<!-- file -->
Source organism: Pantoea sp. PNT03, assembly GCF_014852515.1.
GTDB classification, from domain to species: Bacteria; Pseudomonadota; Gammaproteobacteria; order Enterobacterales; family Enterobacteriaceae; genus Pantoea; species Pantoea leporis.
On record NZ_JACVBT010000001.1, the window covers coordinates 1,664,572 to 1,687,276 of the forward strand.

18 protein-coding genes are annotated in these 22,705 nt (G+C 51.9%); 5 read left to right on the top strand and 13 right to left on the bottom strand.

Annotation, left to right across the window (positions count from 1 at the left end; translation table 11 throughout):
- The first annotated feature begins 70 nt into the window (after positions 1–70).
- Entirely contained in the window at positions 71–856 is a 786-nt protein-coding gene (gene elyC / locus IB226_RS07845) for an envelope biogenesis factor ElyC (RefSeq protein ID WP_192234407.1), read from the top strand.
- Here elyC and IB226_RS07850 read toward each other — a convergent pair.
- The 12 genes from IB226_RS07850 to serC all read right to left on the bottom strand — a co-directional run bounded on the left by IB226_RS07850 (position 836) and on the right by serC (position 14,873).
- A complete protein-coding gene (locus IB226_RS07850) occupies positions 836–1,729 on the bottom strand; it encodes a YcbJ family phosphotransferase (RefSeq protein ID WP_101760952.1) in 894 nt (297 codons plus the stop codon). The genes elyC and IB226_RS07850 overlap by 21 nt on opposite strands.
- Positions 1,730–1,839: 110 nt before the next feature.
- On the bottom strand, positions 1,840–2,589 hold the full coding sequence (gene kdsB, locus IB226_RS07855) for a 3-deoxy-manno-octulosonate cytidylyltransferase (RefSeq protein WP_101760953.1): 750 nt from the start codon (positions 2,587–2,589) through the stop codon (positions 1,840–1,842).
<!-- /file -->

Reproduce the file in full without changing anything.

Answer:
Source organism: Pantoea sp. PNT03, assembly GCF_014852515.1.
GTDB classification, from domain to species: Bacteria; Pseudomonadota; Gammaproteobacteria; order Enterobacterales; family Enterobacteriaceae; genus Pantoea; species Pantoea leporis.
On record NZ_JACVBT010000001.1, the window covers coordinates 1,664,572 to 1,687,276 of the forward strand.

18 protein-coding genes are annotated in these 22,705 nt (G+C 51.9%); 5 read left to right on the top strand and 13 right to left on the bottom strand.

Annotation, left to right across the window (positions count from 1 at the left end; translation table 11 throughout):
- The first annotated feature begins 70 nt into the window (after positions 1–70).
- Entirely contained in the window at positions 71–856 is a 786-nt protein-coding gene (gene elyC / locus IB226_RS07845) for an envelope biogenesis factor ElyC (RefSeq protein ID WP_192234407.1), read from the top strand.
- Here elyC and IB226_RS07850 read toward each other — a convergent pair.
- The 12 genes from IB226_RS07850 to serC all read right to left on the bottom strand — a co-directional run bounded on the left by IB226_RS07850 (position 836) and on the right by serC (position 14,873).
- A complete protein-coding gene (locus IB226_RS07850) occupies positions 836–1,729 on the bottom strand; it encodes a YcbJ family phosphotransferase (RefSeq protein ID WP_101760952.1) in 894 nt (297 codons plus the stop codon). The genes elyC and IB226_RS07850 overlap by 21 nt on opposite strands.
- Positions 1,730–1,839: 110 nt before the next feature.
- On the bottom strand, positions 1,840–2,589 hold the full coding sequence (gene kdsB, locus IB226_RS07855) for a 3-deoxy-manno-octulosonate cytidylyltransferase (RefSeq protein WP_101760953.1): 750 nt from the start codon (positions 2,587–2,589) through the stop codon (positions 1,840–1,842).